Video games are an incredible medium. They allow players to interact and connect with characters and stories in a way that no other form of media can. Because of this power, they have the ability to make bold statements and have deep impacts on those playing them. Video games, either consciously or not, comment on gender, race, violence, politics, etc. These subjects are important to notice and comment on. The majority of video games writing that I enjoy to read is about these types of subject matters. The problem is, if I’m not careful, I can find myself slowly putting blinders on when it comes to video games. I end up reading about or playing a game while specifically looking for the ‘deep’ meanings. It’s important to remember the reason we all fell in love with video games in the first place, and why we continue to play them now: they’re fun.
I started thinking about all of this as a result of a twitter conversation I saw this week. Patrick Klepek, a senior reporter at Kotaku, published an article about a Dark Souls player who is playing through the game with the screen flipped upside down. It was a short article that also praised how Souls fans are always finding new and interesting ways to play the games. On Twitter, a couple of people responded to the article by implying that it was a waste of time that could have been spent covering more important topics. One of Klepek’s tweets during this conversation was, “What’s wrong with people having fun with a game they love?”. It was that idea that got me thinking about this topic in the first place. I get wanting to discuss important topics surrounding video games. There are a lot of issues that I feel very passionately about, and that I want to help change for the better by writing about, but focusing on a fun aspect of a game doesn’t detract from those issues. If a game wasn’t fun to play, we wouldn’t even be talking about it in the first place.
Casting flames on a giant beast. Yep, that looks like fun.
There has been a lot of discussion about race and gender surrounding The Witcher 3. Most reviews and articles about the game have at least touched on these issues, and many have written full posts solely focused on these issues. There are so many people writing about these topics in the game, because there are a lot of people playing it. Tons of people are playing it, because it’s a really fun game. It’s received excellent reviews across the board. Everyone who has played it seems to agree that it is one of the best open world games ever made. More than that, many say that it is one of the best games ever made period. Would there have been as much discussion surrounding this game if the game-play had been poor, and it wasn’t fun? No. A lot of people discuss important topics in great games, but few people discuss mediocre ones.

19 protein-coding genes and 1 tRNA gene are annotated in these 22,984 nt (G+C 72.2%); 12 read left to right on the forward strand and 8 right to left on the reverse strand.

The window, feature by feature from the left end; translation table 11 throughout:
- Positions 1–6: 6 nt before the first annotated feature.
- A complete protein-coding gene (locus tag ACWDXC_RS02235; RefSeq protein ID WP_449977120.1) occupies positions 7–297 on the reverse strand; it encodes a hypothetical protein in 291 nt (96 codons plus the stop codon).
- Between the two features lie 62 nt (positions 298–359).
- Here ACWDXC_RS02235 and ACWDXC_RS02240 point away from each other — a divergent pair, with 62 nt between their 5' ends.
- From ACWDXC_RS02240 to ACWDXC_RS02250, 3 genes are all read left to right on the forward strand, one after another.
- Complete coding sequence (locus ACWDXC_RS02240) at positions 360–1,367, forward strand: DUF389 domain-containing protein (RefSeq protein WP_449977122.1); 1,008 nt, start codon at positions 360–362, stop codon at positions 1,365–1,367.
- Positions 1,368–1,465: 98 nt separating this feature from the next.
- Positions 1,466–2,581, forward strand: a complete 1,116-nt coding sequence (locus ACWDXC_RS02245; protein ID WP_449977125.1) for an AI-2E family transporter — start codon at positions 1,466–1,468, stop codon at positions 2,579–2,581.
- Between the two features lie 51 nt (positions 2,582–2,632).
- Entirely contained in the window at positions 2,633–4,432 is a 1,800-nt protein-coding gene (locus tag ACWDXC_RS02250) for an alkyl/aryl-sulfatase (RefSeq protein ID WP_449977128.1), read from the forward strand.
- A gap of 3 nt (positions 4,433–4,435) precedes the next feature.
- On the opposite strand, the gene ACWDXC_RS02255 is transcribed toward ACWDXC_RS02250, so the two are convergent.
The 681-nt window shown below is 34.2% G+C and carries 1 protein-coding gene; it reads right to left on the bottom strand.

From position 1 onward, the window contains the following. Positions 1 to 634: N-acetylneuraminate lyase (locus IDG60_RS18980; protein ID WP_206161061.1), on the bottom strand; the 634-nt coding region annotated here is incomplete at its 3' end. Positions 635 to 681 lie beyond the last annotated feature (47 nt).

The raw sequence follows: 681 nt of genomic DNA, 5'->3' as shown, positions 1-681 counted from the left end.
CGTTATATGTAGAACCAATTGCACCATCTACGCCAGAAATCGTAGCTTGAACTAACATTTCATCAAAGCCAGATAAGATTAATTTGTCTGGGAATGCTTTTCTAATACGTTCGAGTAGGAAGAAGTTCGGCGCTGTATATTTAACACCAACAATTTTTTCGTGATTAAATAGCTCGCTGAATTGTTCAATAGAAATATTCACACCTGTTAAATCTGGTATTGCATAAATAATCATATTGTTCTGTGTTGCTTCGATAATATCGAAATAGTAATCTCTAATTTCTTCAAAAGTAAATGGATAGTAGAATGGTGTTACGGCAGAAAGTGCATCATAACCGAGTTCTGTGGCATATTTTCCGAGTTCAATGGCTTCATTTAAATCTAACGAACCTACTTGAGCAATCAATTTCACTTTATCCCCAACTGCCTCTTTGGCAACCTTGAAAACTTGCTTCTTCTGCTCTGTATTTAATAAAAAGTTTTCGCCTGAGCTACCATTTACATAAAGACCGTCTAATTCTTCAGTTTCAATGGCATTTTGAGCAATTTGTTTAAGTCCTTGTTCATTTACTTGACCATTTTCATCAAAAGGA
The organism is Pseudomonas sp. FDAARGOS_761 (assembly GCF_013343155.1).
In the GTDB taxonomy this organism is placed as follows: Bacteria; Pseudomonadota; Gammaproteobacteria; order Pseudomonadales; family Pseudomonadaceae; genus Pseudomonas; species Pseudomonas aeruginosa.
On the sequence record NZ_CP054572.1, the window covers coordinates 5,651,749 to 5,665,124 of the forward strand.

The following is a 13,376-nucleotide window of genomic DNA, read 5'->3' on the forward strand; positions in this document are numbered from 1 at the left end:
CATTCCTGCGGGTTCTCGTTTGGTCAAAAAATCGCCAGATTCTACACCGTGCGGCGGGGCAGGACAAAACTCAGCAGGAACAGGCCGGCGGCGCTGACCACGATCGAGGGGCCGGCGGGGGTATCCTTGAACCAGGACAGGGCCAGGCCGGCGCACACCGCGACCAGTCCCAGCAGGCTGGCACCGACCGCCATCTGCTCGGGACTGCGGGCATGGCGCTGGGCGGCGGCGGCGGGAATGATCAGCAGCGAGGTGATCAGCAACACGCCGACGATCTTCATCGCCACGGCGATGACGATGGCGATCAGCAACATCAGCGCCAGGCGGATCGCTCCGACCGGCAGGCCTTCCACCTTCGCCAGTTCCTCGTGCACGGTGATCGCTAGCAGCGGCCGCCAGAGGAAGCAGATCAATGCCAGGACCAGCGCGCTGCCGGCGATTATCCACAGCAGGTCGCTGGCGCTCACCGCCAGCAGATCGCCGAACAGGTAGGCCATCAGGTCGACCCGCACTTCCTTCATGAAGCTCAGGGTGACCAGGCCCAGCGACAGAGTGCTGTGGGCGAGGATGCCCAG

With any creative work there is going to be an entrance fee: you have to read the words in a book, you have to spend your time paying attention to a film, and you have to progress your character through a video game. With some works, the entrance fee outweighs the reward. If a books is full of grammatical errors and doesn’t flow well, it doesn’t matter how many great ideas it has; no one will read it. Films that focus on important messages still have to contain good acting and cinematography for people to sit through it. If a game isn’t fun, people quit playing it. It’s as simple as that. The ‘fun-ness’ of a game may not seem like a prestigious or important matter to write about, but it’s what determines if people will even be playing the game at all.
Video games are fun, and there’s no shame in talking about that. Obviously, it shouldn’t be the only point of discussion, but it is absolutely worth talking about. There is a balance between only focusing on gameplay and only focusing on themes within the game. For me personally, I have a tendency to get a little too high and mighty at times. I want to only read the powerful and moving articles about games. The truth is, it’s important to sometimes watch a guy play a video game upside down. It’s a reminder about why we play, write, and talk about video games. They’re fun, and there’s nothing wrong about focusing on that aspect. As Klepek says in regards to writing about interesting play-throughs, “There are worse sins.” So go YouTube some crazy sniper shots and speed runs. They may not change your life, but they’ll probably brighten your day, and remind you about why you play video games in the first place.
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